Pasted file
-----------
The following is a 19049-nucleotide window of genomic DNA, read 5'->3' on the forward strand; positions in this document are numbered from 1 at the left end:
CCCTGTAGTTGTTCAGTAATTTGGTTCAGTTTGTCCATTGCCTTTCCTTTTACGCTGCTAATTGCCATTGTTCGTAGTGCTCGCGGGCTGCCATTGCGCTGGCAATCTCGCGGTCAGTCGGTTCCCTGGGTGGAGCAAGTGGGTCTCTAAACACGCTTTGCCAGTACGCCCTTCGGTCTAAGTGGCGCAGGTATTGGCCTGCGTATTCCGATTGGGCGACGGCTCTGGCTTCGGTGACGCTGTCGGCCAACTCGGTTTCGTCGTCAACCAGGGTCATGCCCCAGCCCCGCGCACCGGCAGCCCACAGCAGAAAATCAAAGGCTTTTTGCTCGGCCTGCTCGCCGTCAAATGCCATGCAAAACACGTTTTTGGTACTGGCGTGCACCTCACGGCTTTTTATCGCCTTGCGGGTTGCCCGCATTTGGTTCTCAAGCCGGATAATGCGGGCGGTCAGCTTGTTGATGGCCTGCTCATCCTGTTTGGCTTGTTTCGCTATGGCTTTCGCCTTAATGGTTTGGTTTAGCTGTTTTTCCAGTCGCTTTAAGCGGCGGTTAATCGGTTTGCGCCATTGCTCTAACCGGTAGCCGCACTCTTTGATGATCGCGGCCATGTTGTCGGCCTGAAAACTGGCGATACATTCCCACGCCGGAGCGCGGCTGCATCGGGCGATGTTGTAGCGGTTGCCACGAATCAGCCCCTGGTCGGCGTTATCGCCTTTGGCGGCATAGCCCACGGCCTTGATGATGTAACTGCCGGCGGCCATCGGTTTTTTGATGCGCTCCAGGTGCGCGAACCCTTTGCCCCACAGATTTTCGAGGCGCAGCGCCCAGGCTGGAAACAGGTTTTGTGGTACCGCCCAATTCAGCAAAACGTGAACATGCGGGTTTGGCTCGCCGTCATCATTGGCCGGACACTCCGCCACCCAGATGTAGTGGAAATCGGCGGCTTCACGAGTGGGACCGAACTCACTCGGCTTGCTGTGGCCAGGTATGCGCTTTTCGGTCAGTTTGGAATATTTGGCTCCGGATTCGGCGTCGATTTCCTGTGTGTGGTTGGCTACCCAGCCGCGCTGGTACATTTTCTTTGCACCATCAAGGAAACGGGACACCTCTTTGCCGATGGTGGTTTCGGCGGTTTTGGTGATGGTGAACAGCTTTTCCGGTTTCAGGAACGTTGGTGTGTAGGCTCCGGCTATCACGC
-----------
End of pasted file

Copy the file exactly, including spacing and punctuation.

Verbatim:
The following is a 19049-nucleotide window of genomic DNA, read 5'->3' on the forward strand; positions in this document are numbered from 1 at the left end:
CCCTGTAGTTGTTCAGTAATTTGGTTCAGTTTGTCCATTGCCTTTCCTTTTACGCTGCTAATTGCCATTGTTCGTAGTGCTCGCGGGCTGCCATTGCGCTGGCAATCTCGCGGTCAGTCGGTTCCCTGGGTGGAGCAAGTGGGTCTCTAAACACGCTTTGCCAGTACGCCCTTCGGTCTAAGTGGCGCAGGTATTGGCCTGCGTATTCCGATTGGGCGACGGCTCTGGCTTCGGTGACGCTGTCGGCCAACTCGGTTTCGTCGTCAACCAGGGTCATGCCCCAGCCCCGCGCACCGGCAGCCCACAGCAGAAAATCAAAGGCTTTTTGCTCGGCCTGCTCGCCGTCAAATGCCATGCAAAACACGTTTTTGGTACTGGCGTGCACCTCACGGCTTTTTATCGCCTTGCGGGTTGCCCGCATTTGGTTCTCAAGCCGGATAATGCGGGCGGTCAGCTTGTTGATGGCCTGCTCATCCTGTTTGGCTTGTTTCGCTATGGCTTTCGCCTTAATGGTTTGGTTTAGCTGTTTTTCCAGTCGCTTTAAGCGGCGGTTAATCGGTTTGCGCCATTGCTCTAACCGGTAGCCGCACTCTTTGATGATCGCGGCCATGTTGTCGGCCTGAAAACTGGCGATACATTCCCACGCCGGAGCGCGGCTGCATCGGGCGATGTTGTAGCGGTTGCCACGAATCAGCCCCTGGTCGGCGTTATCGCCTTTGGCGGCATAGCCCACGGCCTTGATGATGTAACTGCCGGCGGCCATCGGTTTTTTGATGCGCTCCAGGTGCGCGAACCCTTTGCCCCACAGATTTTCGAGGCGCAGCGCCCAGGCTGGAAACAGGTTTTGTGGTACCGCCCAATTCAGCAAAACGTGAACATGCGGGTTTGGCTCGCCGTCATCATTGGCCGGACACTCCGCCACCCAGATGTAGTGGAAATCGGCGGCTTCACGAGTGGGACCGAACTCACTCGGCTTGCTGTGGCCAGGTATGCGCTTTTCGGTCAGTTTGGAATATTTGGCTCCGGATTCGGCGTCGATTTCCTGTGTGTGGTTGGCTACCCAGCCGCGCTGGTACATTTTCTTTGCACCATCAAGGAAACGGGACACCTCTTTGCCGATGGTGGTTTCGGCGGTTTTGGTGATGGTGAACAGCTTTTCCGGTTTCAGGAACGTTGGTGTGTAGGCTCCGGCTATCACGC